Given a wild primrose pin flower mouth diameter of 2.0 mm (Fig. 6b), the circumference of the opening can be calculated to be 6.3 mm. Similarly, the circumference of a 3.3 mm diameter opening in thrum flowers is 10.4 mm. Given a mean width of 21 µm in pin upper corolla cells, 300 cells would be needed to create this opening. A similar opening created from approximately 300 cells of 33 µm in diameter, the width of thrum upper corolla cells, would generate a mouth of circumference 9.9 mm – remarkably close to the experimental value of 10.4 mm. Similarly for the horticultural variety P. vulgaris Blue Jeans (Fig. 6c), the circumference of the pin flower mouth can be calculated as 9.1 mm, and for the corresponding thrum flower as 12.6 mm (Fig. 6c). The respective numbers of cells of 21 µm and 33 µm diameter (Fig. 6b) required to form openings of this size is approximately 430 and 380, respectively. Again these are remarkably similar numbers suggesting that flower mouth diameter in flowers with the normal complement of five petals is primarily dictated by the width, and not the number, of cells in the upper corolla. It is considered that this phenomenon may be a direct consequence of the presence of a dominant A allele at the S locus. This new difference between pin and thrum flowers may have previously gone unnoticed due to the varying sizes of flowers in bloom on a plant at any one time, with the earliest flowers to bloom always being larger than the later ones. We propose that this new heteromorphic feature is probably under the control of the A component of the S locus.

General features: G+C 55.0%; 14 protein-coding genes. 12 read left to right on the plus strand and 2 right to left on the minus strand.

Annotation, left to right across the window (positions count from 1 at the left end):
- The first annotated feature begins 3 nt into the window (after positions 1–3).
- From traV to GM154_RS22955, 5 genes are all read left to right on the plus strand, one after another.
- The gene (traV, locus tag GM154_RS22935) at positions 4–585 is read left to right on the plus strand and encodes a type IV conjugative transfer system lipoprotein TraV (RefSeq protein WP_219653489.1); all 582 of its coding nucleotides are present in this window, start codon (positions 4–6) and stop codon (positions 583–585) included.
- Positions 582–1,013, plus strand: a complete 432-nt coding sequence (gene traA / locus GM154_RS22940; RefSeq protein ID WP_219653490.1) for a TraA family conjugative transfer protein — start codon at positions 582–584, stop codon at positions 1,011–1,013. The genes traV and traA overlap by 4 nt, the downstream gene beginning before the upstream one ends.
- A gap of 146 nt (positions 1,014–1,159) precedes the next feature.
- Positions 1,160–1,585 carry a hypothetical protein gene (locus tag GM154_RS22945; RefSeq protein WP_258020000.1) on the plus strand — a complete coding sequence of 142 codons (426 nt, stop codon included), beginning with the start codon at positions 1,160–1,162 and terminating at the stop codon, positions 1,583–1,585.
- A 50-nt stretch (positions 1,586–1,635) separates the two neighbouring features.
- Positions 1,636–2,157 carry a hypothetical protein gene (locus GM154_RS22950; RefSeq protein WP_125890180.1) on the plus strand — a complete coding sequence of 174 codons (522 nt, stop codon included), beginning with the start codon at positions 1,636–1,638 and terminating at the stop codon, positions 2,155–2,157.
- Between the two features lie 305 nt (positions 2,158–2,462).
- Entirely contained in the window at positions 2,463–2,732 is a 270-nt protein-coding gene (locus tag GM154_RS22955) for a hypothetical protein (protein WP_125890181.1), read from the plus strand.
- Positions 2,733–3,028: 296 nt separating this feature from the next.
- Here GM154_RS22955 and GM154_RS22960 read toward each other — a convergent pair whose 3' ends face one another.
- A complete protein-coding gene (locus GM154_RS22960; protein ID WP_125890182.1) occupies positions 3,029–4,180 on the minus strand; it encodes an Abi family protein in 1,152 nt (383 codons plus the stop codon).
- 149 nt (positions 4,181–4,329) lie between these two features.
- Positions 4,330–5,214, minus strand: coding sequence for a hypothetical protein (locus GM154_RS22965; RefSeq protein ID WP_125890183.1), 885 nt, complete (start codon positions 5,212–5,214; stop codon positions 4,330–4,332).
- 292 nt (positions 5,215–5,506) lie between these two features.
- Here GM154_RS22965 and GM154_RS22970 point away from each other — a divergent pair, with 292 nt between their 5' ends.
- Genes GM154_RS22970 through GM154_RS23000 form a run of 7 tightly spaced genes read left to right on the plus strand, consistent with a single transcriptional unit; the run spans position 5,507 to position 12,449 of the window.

These studies have demonstrated the spatial and temporal functions of the dominant alleles of the S locus-linked genes A and G, and our analyses of cell size and shape have identified a new aspect of the Primula heteromorphic phenotype. Isolation and characterisation of the genes located at the Primula S locus, including G and A, will be required to provide a molecular explanation for these cellular and developmental observations. We are currently engaged in identifying DNA sequences and genes that are linked to the Primula S locus (Manfield et al., 2005), with the objective of establishing an integrated physical and genetic map to facilitate the identification and characterisation of genes that control heteromorphy in Primula.